Like my flourless chocolate cake, I make these Flourless Chocolate Brownies even when I’m not after a gluten free dessert because they’re that good! Using almond meal instead of flour adds lovely undertones of nuttiness as well as guaranteeing they’ll be fudgy and moist.
One bowl, quick, easy and impossible to stuff up!
Flourless Chocolate Brownies
I don’t think of these as gluten-free brownies. Rather, I tell people they are flourless chocolate brownies made with almond meal instead of flour, so they happen to be gluten-free.
And unlike regular brownies made with flour, these flourless brownies are virtually impossible to overcook to the point that you lose that desirable fudginess that we all know and love about brownies.
However, please note. If you ask me to choose between these flourless brownies and classic brownies, I’ll plead the fifth. There’s enough space in this world for both!! (A phrase I often use for competing food-love-interests).
What goes in gluten-free brownies
Here’s what you need to make these gluten-free brownies:
Almond meal / ground almonds (same thing) – this is finely blitzed raw, whole almonds in powder form, used in place of flour to add a beautifully nutty flavour to baked goods (like in this very popular Orange Cake and Flourless Chocolate Cake). It makes them ultra moist and also gluten-free.
Find it in the baking section, dried fruit and nut section or health food section of grocery stores.
Making your own: Blitz whole, raw unsalted almonds until powdered.
Almond flour is slightly different but can be used. Brownie texture will probably be a bit more cake-like (almond flour is made with blanched peeled almonds, no skin, and is finer) and a less pronounced almond flavour.
Rice flour – This is ground rice, widely available these days at everyday grocery stores. It takes the place of flour in this recipe to give the brownies a bit of much needed structure compared to using just almond meal.
Note however that some brands (like McKenzie’s in Australia) are not fully ground into a fine powder and sometimes have a tiny bit of a grit in them. Not a big deal in this recipe, but I prefer using Asian brands as they never seem to have this problem (Asian aisle, Harris Farms in Australia, Asian stores).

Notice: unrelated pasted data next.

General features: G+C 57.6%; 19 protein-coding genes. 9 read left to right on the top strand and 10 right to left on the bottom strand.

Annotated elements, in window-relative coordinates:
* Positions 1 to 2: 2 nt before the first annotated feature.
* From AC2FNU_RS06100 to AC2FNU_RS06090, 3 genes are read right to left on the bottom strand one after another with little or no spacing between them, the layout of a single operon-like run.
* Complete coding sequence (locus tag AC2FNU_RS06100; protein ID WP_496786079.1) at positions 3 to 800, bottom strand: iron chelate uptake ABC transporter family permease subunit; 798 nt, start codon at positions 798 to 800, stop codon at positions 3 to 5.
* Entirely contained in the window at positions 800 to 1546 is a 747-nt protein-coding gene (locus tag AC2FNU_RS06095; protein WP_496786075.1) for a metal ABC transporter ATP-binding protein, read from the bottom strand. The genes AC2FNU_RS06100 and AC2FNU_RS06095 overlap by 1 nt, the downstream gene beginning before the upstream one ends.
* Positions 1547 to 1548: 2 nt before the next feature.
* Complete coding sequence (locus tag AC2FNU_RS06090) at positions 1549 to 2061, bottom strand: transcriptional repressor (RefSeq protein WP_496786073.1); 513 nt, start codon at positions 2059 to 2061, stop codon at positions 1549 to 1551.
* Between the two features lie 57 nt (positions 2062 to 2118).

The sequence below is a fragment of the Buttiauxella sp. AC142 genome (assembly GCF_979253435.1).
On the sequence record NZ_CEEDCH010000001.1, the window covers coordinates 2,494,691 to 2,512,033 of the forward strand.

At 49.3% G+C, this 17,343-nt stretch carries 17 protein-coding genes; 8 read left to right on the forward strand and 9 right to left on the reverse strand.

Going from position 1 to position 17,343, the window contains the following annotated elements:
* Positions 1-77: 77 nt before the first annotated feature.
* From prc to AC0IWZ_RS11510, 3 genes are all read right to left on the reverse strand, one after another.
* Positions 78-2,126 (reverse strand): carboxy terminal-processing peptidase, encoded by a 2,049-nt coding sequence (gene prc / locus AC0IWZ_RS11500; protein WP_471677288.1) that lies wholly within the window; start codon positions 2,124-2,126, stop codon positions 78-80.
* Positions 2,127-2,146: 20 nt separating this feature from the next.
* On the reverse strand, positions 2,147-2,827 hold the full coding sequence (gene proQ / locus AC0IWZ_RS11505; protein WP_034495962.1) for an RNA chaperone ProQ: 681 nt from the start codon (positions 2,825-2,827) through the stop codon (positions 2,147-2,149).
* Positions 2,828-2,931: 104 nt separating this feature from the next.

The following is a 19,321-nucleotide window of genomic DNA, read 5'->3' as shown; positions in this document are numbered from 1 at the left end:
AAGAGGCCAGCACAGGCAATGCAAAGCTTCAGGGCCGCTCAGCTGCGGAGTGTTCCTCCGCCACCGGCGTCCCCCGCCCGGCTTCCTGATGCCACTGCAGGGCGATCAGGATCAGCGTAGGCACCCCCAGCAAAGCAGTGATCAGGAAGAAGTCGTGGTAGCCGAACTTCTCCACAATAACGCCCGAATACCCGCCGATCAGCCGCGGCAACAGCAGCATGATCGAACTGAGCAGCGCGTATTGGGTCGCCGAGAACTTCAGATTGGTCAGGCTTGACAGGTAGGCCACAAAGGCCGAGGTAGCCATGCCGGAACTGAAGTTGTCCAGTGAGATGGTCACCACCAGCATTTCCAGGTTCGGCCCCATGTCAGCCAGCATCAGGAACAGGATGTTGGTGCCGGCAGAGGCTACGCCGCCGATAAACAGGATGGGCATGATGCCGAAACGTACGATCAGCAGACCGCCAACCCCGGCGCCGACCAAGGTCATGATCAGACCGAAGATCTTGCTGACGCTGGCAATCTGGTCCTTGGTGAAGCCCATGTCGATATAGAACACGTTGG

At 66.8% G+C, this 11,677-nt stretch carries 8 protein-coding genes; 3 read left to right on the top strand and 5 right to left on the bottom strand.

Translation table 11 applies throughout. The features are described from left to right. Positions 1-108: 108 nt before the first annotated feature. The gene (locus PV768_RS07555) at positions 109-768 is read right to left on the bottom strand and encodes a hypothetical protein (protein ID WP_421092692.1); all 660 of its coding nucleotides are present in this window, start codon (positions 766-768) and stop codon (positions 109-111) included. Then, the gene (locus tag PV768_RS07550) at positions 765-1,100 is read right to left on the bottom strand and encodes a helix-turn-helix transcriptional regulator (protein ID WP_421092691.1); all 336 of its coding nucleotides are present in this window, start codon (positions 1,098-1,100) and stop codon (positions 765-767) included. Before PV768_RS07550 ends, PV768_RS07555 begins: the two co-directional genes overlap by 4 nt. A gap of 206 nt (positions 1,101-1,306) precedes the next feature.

Chocolate – Use cooking chocolate chips from the baking section of the supermarket, not eating chocolate. Though actually, Lindt chocolate bars work great, not all eating chocolate does so that’s why I generally don’t recommend it!
Butter – No need to soften it as it is melted with the chocolate.
Large eggs – Use eggs sold in cartons labelled “large eggs” which are 55 – 60g / 2 oz each. This is an industry standard. If you don’t have eggs this size, crack eggs in a bowl, whisk then measure out 90 ml / 100 grams.
Sugar – I like to use brown sugar as it adds a bit of caramely flavour to the brownies. But white sugar works just fine here.
Vanilla – Extract is better quality and flavour than imitation vanilla.
Salt – Generally good practice in baking to include a touch of salt as it brings out the flavour of other ingredients. It doesn’t make these brownies salty!
How to make flourless chocolate brownies
Nice and easy – one bowl and just a wooden spoon!
Melt the butter and chocolate in a heatproof bowl. I do this in the microwave – 3 x 30 second bursts on high, stirring in between, until melted and smooth.
Mix well until smooth, then let it cool for 5 minutes just to be sure we don’t accidentally cook the eggs!
Vanilla, sugar, eggs – Stir in the vanilla and sugar, then mix the eggs in until incorporated and the batter is smooth.
Add dry ingredients – Mix in the almond meal and rice flour.
Bake – Pour into the prepared pan, smooth the surface then bake for 25 minutes or until a toothpick inserted into the centre comes out clean but still a bit wet. You want it to be moist because that means the brownie is still fudgy! Note however that flourless brownies are far more forgiving than brownies made with flour as the absence of flour makes it hard to overcook them to the point of drying out.
Cool in the pan for at least 30 minutes before using the paper overhang to lift the brownie out of the pan. Then fully cool on a rack before cutting to serve.